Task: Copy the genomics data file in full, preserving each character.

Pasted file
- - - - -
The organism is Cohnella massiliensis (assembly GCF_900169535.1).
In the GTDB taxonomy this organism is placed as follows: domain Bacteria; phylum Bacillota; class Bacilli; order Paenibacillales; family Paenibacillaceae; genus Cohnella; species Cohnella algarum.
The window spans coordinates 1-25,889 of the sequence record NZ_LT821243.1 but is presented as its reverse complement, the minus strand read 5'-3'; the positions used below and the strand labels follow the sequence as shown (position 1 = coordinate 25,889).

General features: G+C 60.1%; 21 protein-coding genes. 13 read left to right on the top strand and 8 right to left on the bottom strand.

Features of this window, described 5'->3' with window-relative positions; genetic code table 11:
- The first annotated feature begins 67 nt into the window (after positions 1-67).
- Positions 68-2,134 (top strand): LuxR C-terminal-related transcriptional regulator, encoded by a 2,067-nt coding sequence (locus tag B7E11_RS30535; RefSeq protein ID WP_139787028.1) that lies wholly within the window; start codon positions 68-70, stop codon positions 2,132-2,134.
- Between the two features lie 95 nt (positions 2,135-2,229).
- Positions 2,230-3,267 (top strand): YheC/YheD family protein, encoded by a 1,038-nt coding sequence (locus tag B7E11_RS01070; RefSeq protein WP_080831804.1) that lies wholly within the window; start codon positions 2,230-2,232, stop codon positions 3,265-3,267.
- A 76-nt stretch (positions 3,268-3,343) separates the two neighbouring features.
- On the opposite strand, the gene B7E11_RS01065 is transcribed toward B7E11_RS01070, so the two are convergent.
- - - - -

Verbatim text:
The organism is Cohnella massiliensis (assembly GCF_900169535.1).
In the GTDB taxonomy this organism is placed as follows: domain Bacteria; phylum Bacillota; class Bacilli; order Paenibacillales; family Paenibacillaceae; genus Cohnella; species Cohnella algarum.
The window spans coordinates 1-25,889 of the sequence record NZ_LT821243.1 but is presented as its reverse complement, the minus strand read 5'-3'; the positions used below and the strand labels follow the sequence as shown (position 1 = coordinate 25,889).

General features: G+C 60.1%; 21 protein-coding genes. 13 read left to right on the top strand and 8 right to left on the bottom strand.

Features of this window, described 5'->3' with window-relative positions; genetic code table 11:
- The first annotated feature begins 67 nt into the window (after positions 1-67).
- Positions 68-2,134 (top strand): LuxR C-terminal-related transcriptional regulator, encoded by a 2,067-nt coding sequence (locus tag B7E11_RS30535; RefSeq protein ID WP_139787028.1) that lies wholly within the window; start codon positions 68-70, stop codon positions 2,132-2,134.
- Between the two features lie 95 nt (positions 2,135-2,229).
- Positions 2,230-3,267 (top strand): YheC/YheD family protein, encoded by a 1,038-nt coding sequence (locus tag B7E11_RS01070; RefSeq protein WP_080831804.1) that lies wholly within the window; start codon positions 2,230-2,232, stop codon positions 3,265-3,267.
- A 76-nt stretch (positions 3,268-3,343) separates the two neighbouring features.
- On the opposite strand, the gene B7E11_RS01065 is transcribed toward B7E11_RS01070, so the two are convergent.